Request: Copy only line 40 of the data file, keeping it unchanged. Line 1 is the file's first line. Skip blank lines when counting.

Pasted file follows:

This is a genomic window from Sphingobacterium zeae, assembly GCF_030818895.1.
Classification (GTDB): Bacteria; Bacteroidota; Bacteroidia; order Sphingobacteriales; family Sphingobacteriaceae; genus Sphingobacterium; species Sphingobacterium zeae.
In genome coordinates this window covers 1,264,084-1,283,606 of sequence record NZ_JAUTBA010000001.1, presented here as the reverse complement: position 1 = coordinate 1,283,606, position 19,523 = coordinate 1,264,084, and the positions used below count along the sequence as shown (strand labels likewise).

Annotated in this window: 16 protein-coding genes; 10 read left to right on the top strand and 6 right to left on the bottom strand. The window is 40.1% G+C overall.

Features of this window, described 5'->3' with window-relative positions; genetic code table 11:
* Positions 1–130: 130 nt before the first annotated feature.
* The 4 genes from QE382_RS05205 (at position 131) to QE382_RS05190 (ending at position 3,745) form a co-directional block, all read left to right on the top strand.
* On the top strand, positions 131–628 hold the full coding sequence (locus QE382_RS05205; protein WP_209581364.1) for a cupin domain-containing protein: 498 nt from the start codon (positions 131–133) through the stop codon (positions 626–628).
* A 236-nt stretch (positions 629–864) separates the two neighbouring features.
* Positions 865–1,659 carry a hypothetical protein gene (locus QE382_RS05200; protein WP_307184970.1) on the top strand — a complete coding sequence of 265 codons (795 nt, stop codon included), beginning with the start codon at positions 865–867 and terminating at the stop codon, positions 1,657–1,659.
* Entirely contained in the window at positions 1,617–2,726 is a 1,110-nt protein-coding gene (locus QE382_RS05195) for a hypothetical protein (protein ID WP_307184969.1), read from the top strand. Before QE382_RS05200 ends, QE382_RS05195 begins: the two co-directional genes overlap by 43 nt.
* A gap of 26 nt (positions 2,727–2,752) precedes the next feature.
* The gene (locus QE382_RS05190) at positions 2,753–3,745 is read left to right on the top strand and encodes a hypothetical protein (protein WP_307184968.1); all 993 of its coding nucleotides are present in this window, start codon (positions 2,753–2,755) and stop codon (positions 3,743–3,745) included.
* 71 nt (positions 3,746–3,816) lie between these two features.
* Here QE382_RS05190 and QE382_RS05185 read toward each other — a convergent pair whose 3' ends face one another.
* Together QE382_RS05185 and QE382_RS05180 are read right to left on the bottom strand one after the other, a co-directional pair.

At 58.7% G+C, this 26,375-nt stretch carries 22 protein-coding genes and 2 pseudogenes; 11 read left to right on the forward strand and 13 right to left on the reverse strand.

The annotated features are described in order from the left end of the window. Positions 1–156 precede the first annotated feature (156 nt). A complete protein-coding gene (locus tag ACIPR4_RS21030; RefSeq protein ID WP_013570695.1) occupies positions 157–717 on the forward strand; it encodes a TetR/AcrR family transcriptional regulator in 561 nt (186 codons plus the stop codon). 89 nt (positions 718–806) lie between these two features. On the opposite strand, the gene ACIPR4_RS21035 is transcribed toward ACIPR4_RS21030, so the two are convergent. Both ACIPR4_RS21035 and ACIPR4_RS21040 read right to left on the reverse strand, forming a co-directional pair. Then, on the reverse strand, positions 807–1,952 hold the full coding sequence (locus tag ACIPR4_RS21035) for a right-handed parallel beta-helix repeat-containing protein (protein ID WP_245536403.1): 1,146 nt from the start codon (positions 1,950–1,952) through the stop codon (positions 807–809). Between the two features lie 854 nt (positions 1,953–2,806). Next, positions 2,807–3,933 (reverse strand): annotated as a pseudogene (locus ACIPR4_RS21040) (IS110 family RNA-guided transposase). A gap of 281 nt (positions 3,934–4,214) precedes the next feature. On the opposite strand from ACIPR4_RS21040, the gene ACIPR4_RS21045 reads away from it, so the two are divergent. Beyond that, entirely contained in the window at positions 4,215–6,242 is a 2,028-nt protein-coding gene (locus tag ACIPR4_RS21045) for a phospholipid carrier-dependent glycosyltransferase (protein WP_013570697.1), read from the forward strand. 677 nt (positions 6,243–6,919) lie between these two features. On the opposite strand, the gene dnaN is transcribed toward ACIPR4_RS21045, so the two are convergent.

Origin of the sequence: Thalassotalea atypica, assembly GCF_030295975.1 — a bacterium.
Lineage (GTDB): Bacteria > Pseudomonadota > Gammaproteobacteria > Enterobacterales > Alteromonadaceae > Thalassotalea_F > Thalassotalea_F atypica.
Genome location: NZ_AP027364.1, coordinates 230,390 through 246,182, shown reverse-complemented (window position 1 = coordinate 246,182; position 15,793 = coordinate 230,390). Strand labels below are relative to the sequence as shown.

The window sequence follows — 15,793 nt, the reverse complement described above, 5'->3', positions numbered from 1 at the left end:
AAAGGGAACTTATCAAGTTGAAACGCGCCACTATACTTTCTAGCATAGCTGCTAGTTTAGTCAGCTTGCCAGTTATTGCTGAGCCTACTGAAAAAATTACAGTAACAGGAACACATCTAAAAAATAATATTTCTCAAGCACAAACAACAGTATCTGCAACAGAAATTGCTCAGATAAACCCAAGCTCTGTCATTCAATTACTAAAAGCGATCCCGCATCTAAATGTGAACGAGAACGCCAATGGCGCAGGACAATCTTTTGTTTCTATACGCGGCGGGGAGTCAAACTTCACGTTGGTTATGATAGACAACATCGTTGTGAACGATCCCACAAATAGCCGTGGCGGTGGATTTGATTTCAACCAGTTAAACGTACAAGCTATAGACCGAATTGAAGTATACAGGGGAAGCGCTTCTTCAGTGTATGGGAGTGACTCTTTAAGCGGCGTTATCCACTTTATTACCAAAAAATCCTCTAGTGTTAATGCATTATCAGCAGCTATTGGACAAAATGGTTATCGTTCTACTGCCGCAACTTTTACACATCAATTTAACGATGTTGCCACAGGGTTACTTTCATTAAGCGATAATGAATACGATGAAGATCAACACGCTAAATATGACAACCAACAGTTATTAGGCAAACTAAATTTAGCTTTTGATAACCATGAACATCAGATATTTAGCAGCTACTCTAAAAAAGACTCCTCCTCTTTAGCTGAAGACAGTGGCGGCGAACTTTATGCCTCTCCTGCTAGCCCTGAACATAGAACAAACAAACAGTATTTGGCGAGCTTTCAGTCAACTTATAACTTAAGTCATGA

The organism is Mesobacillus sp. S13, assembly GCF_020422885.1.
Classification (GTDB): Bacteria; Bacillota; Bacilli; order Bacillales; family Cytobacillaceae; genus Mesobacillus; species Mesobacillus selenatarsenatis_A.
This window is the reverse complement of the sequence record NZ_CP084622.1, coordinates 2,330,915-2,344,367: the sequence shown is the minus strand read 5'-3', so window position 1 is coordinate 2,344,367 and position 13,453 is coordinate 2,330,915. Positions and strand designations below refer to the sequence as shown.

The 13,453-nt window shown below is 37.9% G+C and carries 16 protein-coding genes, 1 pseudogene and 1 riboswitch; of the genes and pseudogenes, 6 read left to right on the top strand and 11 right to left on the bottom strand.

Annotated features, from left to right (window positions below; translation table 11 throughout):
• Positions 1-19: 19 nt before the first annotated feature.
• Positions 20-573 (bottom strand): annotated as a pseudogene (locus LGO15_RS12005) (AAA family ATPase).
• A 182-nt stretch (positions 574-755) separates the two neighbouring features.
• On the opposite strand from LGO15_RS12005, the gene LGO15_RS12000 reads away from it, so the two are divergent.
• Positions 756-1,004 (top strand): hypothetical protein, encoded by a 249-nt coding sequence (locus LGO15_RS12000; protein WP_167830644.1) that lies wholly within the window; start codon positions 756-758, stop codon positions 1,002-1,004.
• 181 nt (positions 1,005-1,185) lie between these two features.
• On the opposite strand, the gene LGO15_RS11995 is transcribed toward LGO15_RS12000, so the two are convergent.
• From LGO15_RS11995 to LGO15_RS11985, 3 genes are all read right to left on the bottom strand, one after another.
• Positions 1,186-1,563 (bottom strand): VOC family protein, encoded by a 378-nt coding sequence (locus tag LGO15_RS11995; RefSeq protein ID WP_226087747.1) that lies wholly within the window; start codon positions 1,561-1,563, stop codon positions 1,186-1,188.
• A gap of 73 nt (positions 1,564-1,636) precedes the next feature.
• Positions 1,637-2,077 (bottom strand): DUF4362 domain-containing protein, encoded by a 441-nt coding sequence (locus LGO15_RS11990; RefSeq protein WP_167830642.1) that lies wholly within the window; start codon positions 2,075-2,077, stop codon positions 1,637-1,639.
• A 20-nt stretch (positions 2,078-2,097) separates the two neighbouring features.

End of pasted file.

• A 20-nt stretch (positions 2,078-2,097) separates the two neighbouring features.